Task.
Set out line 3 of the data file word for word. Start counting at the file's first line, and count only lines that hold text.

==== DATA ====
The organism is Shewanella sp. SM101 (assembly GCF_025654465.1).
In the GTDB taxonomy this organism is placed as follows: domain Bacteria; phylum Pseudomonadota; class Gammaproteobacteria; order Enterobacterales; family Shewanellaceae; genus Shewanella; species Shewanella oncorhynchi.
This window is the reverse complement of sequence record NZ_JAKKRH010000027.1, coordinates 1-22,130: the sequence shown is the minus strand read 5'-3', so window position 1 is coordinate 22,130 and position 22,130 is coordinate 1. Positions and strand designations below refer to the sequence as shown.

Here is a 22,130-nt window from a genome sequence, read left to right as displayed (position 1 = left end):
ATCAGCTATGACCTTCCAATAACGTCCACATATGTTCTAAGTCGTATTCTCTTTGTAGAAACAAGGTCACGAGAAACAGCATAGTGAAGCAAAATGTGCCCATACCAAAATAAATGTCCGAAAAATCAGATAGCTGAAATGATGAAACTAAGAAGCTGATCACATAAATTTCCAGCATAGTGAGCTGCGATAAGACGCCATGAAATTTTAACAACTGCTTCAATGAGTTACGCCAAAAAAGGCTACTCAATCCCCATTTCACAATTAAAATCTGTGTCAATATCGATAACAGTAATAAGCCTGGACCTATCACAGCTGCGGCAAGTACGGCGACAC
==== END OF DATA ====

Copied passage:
This window is the reverse complement of sequence record NZ_JAKKRH010000027.1, coordinates 1-22,130: the sequence shown is the minus strand read 5'-3', so window position 1 is coordinate 22,130 and position 22,130 is coordinate 1. Positions and strand designations below refer to the sequence as shown.